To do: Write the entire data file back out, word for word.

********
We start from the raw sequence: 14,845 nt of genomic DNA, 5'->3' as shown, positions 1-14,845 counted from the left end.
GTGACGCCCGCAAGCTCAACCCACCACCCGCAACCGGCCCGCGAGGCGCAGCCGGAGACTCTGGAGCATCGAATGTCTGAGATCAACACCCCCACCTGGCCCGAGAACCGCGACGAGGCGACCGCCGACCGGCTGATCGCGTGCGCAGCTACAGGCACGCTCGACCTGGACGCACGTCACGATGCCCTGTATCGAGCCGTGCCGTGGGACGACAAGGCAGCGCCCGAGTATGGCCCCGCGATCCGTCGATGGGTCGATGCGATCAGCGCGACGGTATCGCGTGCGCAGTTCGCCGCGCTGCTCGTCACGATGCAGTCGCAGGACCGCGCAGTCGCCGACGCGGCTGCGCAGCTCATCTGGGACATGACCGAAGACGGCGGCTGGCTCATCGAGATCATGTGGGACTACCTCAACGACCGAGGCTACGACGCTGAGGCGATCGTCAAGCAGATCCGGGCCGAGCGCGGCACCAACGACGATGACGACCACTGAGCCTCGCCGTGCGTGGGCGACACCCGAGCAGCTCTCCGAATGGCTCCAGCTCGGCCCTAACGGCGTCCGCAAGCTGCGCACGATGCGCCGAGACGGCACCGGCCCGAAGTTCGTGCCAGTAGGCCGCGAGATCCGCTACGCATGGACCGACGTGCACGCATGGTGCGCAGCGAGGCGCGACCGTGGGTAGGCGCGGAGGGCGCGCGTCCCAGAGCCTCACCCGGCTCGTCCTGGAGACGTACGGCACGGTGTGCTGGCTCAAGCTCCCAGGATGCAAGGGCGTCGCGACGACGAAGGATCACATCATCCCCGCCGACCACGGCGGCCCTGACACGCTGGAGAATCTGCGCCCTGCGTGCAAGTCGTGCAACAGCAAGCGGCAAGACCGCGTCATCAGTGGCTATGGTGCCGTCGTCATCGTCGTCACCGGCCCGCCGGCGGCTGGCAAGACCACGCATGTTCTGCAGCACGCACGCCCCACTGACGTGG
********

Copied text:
We start from the raw sequence: 14,845 nt of genomic DNA, 5'->3' as shown, positions 1-14,845 counted from the left end.
GTGACGCCCGCAAGCTCAACCCACCACCCGCAACCGGCCCGCGAGGCGCAGCCGGAGACTCTGGAGCATCGAATGTCTGAGATCAACACCCCCACCTGGCCCGAGAACCGCGACGAGGCGACCGCCGACCGGCTGATCGCGTGCGCAGCTACAGGCACGCTCGACCTGGACGCACGTCACGATGCCCTGTATCGAGCCGTGCCGTGGGACGACAAGGCAGCGCCCGAGTATGGCCCCGCGATCCGTCGATGGGTCGATGCGATCAGCGCGACGGTATCGCGTGCGCAGTTCGCCGCGCTGCTCGTCACGATGCAGTCGCAGGACCGCGCAGTCGCCGACGCGGCTGCGCAGCTCATCTGGGACATGACCGAAGACGGCGGCTGGCTCATCGAGATCATGTGGGACTACCTCAACGACCGAGGCTACGACGCTGAGGCGATCGTCAAGCAGATCCGGGCCGAGCGCGGCACCAACGACGATGACGACCACTGAGCCTCGCCGTGCGTGGGCGACACCCGAGCAGCTCTCCGAATGGCTCCAGCTCGGCCCTAACGGCGTCCGCAAGCTGCGCACGATGCGCCGAGACGGCACCGGCCCGAAGTTCGTGCCAGTAGGCCGCGAGATCCGCTACGCATGGACCGACGTGCACGCATGGTGCGCAGCGAGGCGCGACCGTGGGTAGGCGCGGAGGGCGCGCGTCCCAGAGCCTCACCCGGCTCGTCCTGGAGACGTACGGCACGGTGTGCTGGCTCAAGCTCCCAGGATGCAAGGGCGTCGCGACGACGAAGGATCACATCATCCCCGCCGACCACGGCGGCCCTGACACGCTGGAGAATCTGCGCCCTGCGTGCAAGTCGTGCAACAGCAAGCGGCAAGACCGCGTCATCAGTGGCTATGGTGCCGTCGTCATCGTCGTCACCGGCCCGCCGGCGGCTGGCAAGACCACGCATGTTCTGCAGCACGCACGCCCCACTGACGTGG